Most adult insects die by late fall, leaving the next generation behind in the form of eggs or pupa (or, in the uncommon case of wooly bear caterpillars and their ilk, larvae). Generally, insects are in their adult stage for just a few months (or less), and many have a predictable flight period, a portion of the spring/summer/fall when we expect to see them.
The Angle-wings, butterflies like the Question mark and the Commas that have irregular wing edges, overwinter as adults (like Mourning Cloaks of recent BOTW fame). They overwinter in cracks and crevices in rock piles and tree bark. There, they certainly become “butterflysicles,” but their blood contains glycerols—antifreeze—that allow their tissues to withstand the winter’s cycles of freezing and thawing. Hibernators/aestivators/diapausers typically get their signals from day length, not temperature. It’s better to get all tucked in and then miss a few warm fall days than it is to get caught by an early killing frost. They mate and lay eggs in spring, and their caterpillars, being first out of the gate, get first crack at the spring veggies.
Question Mark Butterflies
Question marks (Polygonia interrogationis) are handsome, medium-to-large sized angle-wings that have two broods each year in our neck of the woods. The brood that emerges in late summer and subsequently overwinters (the winter form) has a blue-ish border on the wing edges. Their offspring, the summer form, have hind wings that are pretty dark. They are both residents and migrants (they fly north, but not back south again). Question mark underwings demonstrates how well-camouflaged they are when they sit with their wings closed and why the Question mark got its name (squint at the middle of the hind wing). Question marks hang out in sunny openings and road edges.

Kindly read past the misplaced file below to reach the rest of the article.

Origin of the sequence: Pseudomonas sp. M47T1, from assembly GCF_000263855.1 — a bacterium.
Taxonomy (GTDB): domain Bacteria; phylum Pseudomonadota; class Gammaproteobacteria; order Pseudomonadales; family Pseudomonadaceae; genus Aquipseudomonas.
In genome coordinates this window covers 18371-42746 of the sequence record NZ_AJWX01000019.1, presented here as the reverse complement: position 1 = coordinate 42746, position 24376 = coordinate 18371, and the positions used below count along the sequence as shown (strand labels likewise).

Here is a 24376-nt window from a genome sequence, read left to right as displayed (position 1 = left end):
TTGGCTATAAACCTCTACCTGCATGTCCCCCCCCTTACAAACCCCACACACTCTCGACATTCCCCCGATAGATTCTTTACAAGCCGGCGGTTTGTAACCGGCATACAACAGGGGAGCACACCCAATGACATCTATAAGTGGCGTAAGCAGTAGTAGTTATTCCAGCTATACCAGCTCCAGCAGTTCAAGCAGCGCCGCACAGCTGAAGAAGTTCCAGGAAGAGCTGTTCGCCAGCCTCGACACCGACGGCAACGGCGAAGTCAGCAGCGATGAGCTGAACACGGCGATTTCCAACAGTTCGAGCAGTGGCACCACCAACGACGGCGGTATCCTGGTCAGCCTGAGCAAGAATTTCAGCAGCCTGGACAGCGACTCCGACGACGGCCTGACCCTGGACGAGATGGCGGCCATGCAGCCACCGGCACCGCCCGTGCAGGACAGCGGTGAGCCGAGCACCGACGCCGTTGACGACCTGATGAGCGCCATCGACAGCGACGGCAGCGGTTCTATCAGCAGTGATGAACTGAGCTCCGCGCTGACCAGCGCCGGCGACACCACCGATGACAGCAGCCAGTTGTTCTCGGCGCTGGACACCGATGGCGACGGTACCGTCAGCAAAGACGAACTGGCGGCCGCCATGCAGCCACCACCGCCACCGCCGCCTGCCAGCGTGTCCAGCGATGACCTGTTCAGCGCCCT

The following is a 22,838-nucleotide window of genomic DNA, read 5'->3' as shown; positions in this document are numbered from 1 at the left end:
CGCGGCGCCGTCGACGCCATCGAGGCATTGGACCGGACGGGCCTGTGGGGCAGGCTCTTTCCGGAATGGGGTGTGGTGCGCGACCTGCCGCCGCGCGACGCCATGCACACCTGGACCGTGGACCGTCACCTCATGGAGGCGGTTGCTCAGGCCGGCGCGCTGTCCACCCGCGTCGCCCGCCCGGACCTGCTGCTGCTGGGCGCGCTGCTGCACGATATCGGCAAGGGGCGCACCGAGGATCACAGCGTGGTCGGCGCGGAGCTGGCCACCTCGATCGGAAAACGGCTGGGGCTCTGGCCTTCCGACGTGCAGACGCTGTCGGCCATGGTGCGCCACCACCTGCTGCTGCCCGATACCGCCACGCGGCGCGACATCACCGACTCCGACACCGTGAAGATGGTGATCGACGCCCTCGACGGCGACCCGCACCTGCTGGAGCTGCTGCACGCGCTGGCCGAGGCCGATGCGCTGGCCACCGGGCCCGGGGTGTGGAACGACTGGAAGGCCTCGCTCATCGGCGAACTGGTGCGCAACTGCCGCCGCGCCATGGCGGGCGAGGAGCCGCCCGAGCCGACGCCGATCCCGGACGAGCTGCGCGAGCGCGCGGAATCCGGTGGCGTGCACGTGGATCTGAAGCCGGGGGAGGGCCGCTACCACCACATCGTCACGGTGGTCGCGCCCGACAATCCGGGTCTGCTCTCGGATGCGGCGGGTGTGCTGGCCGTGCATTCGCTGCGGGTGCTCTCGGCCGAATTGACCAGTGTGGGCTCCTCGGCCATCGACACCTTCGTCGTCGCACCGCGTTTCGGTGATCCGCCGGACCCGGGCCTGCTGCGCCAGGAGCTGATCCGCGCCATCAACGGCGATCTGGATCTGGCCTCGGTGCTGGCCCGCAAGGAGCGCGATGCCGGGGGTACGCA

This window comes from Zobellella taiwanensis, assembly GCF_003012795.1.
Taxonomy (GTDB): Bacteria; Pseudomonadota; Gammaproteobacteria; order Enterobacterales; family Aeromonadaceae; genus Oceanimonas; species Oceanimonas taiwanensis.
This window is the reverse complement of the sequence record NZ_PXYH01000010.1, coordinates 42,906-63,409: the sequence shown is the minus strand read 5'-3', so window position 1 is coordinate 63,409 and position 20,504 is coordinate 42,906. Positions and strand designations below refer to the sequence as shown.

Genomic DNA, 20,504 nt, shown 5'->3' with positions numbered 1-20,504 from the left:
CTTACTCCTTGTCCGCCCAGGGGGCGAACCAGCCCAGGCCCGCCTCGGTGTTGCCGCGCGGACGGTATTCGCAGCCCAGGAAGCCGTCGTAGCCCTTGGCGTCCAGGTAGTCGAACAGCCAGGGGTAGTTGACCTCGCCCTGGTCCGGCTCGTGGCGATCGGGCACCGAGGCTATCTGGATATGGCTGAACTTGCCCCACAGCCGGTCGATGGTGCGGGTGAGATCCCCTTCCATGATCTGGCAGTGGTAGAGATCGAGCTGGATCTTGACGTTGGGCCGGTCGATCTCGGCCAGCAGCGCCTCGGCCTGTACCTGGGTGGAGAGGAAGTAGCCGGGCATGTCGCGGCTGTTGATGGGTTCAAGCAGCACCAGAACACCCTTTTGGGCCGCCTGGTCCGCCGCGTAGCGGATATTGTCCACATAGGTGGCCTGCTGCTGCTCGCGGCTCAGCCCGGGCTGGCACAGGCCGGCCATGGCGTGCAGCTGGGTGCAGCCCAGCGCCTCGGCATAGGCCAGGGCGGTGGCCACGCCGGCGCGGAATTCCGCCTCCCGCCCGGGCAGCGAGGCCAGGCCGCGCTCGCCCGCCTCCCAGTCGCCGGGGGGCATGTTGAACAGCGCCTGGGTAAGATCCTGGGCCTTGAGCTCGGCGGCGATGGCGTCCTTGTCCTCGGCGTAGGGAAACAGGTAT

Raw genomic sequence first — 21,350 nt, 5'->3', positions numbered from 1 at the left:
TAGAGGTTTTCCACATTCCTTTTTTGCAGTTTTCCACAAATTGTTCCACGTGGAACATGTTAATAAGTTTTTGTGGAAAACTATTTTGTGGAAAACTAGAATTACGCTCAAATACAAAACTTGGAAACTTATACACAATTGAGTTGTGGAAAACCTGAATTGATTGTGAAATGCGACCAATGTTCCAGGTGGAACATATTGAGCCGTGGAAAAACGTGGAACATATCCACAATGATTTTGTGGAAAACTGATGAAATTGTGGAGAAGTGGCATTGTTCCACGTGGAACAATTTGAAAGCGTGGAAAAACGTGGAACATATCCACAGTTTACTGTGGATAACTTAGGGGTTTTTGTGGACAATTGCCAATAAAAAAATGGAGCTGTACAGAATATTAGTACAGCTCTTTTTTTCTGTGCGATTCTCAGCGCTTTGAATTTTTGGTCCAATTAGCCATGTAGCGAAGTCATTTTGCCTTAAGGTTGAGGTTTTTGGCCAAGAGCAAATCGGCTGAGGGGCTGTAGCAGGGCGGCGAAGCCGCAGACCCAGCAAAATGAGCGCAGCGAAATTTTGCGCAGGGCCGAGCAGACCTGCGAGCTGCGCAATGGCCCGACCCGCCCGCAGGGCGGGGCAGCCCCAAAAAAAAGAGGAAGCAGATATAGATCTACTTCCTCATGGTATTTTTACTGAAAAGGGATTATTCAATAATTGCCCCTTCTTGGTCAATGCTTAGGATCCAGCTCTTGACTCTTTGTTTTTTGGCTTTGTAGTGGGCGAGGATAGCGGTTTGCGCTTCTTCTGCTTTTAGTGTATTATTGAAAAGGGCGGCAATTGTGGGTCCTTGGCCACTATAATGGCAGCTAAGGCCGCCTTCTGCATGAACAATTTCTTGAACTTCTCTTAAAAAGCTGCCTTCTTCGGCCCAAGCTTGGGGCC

Female Question Marks lay their eggs in “stacks” and the resulting caterpillars may feed near their siblings. The larvae (which are decorated with amazing, orange-ish, branched, black-tipped spines called scoli) eat the leaves of hackberry, hops, nettle and elm, and the adults are scavengers, feeding on tree sap, rotting fruit, carrion and dung. Like other anglewings, they will land on people who are standing really still (especially in the sunlight) and probe for sweat. According to The Audubon Society Field Guide to North American Butterflies by Robert Michael Pyle, anglewings are prone (as are we all) to intoxication if the fruit they love to sip from has been fermenting in the sun too long. Butterflies are “quiet drunks”—an intoxicated Question Mark may pose for pictures and finally tuck in its legs and play dead.
Eastern Comma Butterfly
The Eastern Comma (Polygonia comma) (a.k.a. Hop Merchant because of one of its larval food plants) is a wary butterfly that flies swiftly and erratically (most of the BugLady’s views of it are of its rapidly-departing rear). When it ducks into the vegetation and perches (often head-down), its dead-leaf/wood-grain wings make it tough to see. It is found on sunny woods edges and moist areas, where it may perch on the ground. Commas will also sit on people, crawling around until they find the right exposure and then basking. Douglas and Douglas, in Butterflies of the Great Lakes Region, report that they also seek sweat on people’s skin, often disconcertingly close to the eye of their human perch. Males will defend their “pied a terre” aggressively.
Commas in the south may have three broods. Caterpillar Commas (whose harmless) scoli are pale with black-tips and who have a prominent dorsal scolus) chow down on nettles, elm and currants. Comma caterpillars, according to David L. Wagner in the awesome Caterpillars of Eastern North America, will select a leaf and fold its edges under to make a shelter. The adults like the juices exuded by rotting fruits and berries, are also prone to public intoxication, and sometimes visit flowers.